Please use this identifier to cite or link to this item: http://hdl.handle.net/2381/3074
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dc.contributor.authorMinkkinen, Panuen_GB
dc.date.accessioned2009-12-08T16:20:01Z-
dc.date.available2009-12-08T16:20:01Z-
dc.date.issued2005en_GB
dc.identifier.citationRes Publica, 2005, 11 (3), pp.235-249en_GB
dc.identifier.issn13564765en_GB
dc.identifier.urihttp://link.springer.com/article/10.1007%2Fs11158-005-1484-5en_GB
dc.identifier.urihttp://hdl.handle.net/2381/3074-
dc.description.abstractWhat does it mean to claim of law that it is a normative discipline? Can the answer be so simple that one need merely refer to law’s normative object of study and the conclusions that the legal participant must allegedly draw from this? What, in any case, is a ‘normative discipline’? The essay attempts to address these questions by analysing Hans Kelsen’s ‘normological’ theory of law through his work on sovereignty and especially by focusing on the normative character of Kelsen’s epistemological claims regarding law. A theoretical critique of Kelsen is offered through Edmund Husserl’s phenomenological account of logic as a normative discipline.-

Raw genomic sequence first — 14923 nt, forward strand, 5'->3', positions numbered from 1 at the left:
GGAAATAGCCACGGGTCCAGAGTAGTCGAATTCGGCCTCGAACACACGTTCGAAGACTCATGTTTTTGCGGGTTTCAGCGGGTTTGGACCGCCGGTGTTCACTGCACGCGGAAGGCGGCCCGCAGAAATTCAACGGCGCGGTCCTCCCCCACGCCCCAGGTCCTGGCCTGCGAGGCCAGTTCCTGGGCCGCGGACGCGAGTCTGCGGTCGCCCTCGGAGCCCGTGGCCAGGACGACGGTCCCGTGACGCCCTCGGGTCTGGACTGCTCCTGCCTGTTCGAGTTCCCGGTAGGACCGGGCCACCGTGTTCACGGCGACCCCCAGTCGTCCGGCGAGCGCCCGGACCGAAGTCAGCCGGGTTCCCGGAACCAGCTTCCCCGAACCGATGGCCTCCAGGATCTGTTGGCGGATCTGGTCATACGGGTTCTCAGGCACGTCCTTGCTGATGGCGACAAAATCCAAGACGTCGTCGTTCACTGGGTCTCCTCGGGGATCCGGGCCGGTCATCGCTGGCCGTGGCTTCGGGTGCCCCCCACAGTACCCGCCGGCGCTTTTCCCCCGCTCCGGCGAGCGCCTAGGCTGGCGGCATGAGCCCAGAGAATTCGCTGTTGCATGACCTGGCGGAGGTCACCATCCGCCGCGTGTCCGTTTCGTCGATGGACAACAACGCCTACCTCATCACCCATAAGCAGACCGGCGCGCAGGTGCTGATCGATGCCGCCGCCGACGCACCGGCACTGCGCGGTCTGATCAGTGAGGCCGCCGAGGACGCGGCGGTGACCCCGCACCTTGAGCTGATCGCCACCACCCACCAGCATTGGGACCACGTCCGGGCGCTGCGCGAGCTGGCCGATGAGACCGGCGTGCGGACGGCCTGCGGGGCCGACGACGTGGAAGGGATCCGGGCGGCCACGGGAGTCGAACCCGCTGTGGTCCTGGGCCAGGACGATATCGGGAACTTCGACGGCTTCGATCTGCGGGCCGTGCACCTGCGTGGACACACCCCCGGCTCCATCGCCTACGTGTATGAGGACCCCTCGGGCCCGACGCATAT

dc.formatMetadataen_GB
dc.language.isoenen_GB
dc.titleWhy Is Law a Normative Descipline? On Hans Kelsen's 'Normology'en_GB
dc.typeArticleen_GB
dc.identifier.doi10.1007/s11158-005-1484-5-
dc.relation.raeRAE 2007-
Appears in Collections:Published Articles, School of Law

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